Samoa (formerly, Brownsville) is an unincorporated community in Humboldt County, California. It is located 1.5 miles (2.4 km) northwest of Eureka, at an elevation of 23 feet (7 m). Samoa is located in the northern peninsula of Humboldt Bay and is the site of the Samoa Cookhouse, one of the last lumber style cookhouses remaining.
The place was known as Brownville until a group of Eureka businessmen formed the Samoa Land and Improvement Company in 1889. Vance Lumber Company purchased the Humboldt Bay frontage from Samoa Land and Improvement Company for construction of a large sawmill in 1892. Eureka and Klamath River Railroad was chartered in 1893 to connect the Samoa sawmill and associated worker housing facilities to the city of Arcata and timberlands near the Mad River. The Samoa sawmill was the largest in Humboldt County when purchased by Andrew B. Hammond in 1900.
A sash and door factory was added to the mill complex by 1909, and the company was reorganized as the Hammond Lumber Company in 1912. Hammond Lumber Company built an emergency shipyard during World War I, and seven wooden steam-ships were built at Samoa between 1917 and 1919. Hammond Lumber Company railroads brought logs and lumber to Samoa from Little River and Big Lagoon until the railway trestles were destroyed by wildfire in 1945.
Georgia-Pacific Corporation purchased the Samoa sawmill complex in 1956 and began operation of a plywood mill in 1958. A modern sawmill replaced the original sawmill facilities in 1964. A pulp mill began operation in 1965. Some of the older worker housing was razed during construction of modern mill facilities, but the Samoa Cookhouse was preserved. The Samoa mill complex was transferred to Louisiana-Pacific Corporation during a Federal Trade Commission action initiated in 1972 The last old-growth timber was milled in 1980, and the area was set for sale in 2001.
The coastal bar separating Humboldt Bay from the Pacific Ocean has been breached by a dredged channel to allow commercial shipping to enter the bay. The north jetty has unusual concrete breakers that resemble toy jacks. The breakers were built by the United States Army Corps of Engineers to withstand the area's heavy seas, and were featured by Huell Howser On PBS's "California's Gold" (Episode #803). Samoa peninsula includes the Manila and Samoa Dunes, some of the most ecologically diverse areas in California, and stretches to the Arcata Bottoms. The peninsula is about ten miles (16 km) long by one mile wide. This area is vulnerable to tsunamis as its average height above sea level is only 3 feet (0.91 m). It also contains the unincorporated community of Manila and a United States Coast Guard station. Residential expansion is proposed that would double the size of Manila, which currently has neither fire or police services of its own. The ZIP Code is 95564. The community is inside area code 707.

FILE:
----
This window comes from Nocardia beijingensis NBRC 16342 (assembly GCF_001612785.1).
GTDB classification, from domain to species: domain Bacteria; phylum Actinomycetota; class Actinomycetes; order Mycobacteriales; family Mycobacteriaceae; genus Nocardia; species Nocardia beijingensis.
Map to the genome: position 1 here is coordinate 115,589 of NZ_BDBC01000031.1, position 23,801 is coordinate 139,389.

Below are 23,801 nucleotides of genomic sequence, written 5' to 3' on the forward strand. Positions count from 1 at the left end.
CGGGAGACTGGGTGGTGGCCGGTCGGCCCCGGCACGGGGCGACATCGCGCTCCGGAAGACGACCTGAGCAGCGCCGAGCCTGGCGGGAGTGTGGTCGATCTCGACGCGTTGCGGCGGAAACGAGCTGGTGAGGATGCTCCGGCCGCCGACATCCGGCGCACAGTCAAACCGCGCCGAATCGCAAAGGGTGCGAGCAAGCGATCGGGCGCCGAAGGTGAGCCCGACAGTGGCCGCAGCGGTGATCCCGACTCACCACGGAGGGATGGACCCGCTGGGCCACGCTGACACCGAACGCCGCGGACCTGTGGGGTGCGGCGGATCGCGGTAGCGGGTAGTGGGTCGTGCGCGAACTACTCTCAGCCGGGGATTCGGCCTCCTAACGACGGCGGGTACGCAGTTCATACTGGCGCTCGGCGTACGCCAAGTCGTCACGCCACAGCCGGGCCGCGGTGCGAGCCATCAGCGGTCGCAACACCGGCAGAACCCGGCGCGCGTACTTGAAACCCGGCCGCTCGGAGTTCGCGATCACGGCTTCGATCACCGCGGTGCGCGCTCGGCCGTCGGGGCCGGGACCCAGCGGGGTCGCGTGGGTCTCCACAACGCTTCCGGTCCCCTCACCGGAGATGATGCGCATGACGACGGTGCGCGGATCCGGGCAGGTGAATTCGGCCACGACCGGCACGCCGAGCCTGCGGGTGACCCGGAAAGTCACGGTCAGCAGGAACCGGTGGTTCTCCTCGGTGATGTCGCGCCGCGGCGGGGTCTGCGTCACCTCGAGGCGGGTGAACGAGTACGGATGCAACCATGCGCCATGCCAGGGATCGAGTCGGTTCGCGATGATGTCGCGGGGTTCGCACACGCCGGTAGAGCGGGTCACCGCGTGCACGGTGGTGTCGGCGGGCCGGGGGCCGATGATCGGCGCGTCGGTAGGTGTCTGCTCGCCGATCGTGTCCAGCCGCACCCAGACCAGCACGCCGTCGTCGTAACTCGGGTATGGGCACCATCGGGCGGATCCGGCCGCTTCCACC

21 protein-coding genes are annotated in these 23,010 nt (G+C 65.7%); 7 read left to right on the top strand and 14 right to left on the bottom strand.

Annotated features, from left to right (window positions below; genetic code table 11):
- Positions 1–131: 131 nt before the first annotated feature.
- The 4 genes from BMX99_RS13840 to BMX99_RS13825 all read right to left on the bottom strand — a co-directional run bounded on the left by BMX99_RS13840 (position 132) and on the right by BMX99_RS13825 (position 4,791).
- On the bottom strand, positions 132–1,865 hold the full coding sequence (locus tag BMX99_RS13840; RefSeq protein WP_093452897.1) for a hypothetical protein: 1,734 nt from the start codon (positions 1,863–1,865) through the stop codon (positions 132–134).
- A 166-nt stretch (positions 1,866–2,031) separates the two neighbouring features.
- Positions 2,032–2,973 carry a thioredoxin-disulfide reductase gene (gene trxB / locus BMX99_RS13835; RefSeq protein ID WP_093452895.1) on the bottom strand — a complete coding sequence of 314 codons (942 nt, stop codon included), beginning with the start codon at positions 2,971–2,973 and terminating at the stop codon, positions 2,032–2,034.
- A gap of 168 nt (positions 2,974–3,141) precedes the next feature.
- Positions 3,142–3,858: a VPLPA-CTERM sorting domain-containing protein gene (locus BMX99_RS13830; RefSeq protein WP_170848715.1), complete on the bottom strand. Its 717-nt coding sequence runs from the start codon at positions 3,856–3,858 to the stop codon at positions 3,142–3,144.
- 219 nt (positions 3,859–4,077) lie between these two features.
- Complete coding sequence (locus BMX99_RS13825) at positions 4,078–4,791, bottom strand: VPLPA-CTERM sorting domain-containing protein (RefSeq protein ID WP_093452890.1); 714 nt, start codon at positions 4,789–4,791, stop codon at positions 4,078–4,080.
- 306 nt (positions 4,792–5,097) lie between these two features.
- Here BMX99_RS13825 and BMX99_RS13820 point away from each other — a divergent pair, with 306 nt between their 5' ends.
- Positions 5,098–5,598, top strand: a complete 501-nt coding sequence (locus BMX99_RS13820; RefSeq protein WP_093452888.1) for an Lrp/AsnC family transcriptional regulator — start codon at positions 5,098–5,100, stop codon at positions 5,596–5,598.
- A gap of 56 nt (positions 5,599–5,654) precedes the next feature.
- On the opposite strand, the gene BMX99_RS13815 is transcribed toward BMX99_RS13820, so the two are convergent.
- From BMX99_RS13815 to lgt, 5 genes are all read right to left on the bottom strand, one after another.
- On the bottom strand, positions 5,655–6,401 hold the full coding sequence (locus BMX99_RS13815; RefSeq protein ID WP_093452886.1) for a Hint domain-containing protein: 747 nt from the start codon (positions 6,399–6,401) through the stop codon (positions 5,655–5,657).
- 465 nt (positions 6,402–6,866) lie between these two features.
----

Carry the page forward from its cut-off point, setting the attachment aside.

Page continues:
The seaward side of the peninsula is Samoa Beach. The great green combers of winter gales hump and crest about a half-mile offshore where the 30-foot curve parallels the shoreline. During such storms, little can be seen between the breakers and the beach except the smoky spume of crests blown off by the wind. Varying currents and a high incidence of foggy days caused mariners to call the approach to Humboldt Bay a "graveyard of the Pacific" in days before modern navigational aids were available. Even when the fog bank was no more than a threat on the horizon, landmarks on the higher ground east of Humboldt Bay were obscured by a low overcast of smoke from lumber mills and homes using wood fuel. Twenty-seven vessels had gone ashore in this vicinity before the cruiser USS Milwaukee (C-21) grounded here on 13 January 1917 and broke up in the pounding surf. The cruiser, disregarding recommendations of local mariners, was attempting to salvage the submarine USS H-3 (SS-30). The submarine had gone aground on 15 December 1916; and its crew were living in tents on the beach. The submarine was later salvaged by the Mercer-Fraser Company building a track of balks across the Samoa peninsula and jacking the submarine up onto rollers to be towed across and relaunched into Humboldt Bay.
In the state legislature Samoa is located in the 2nd Senate District, represented by Democrat Pat Wiggins, and in the 1st Assembly District, represented by Democrat Patty Berg. Federally, Samoa is located in California's 1st congressional district.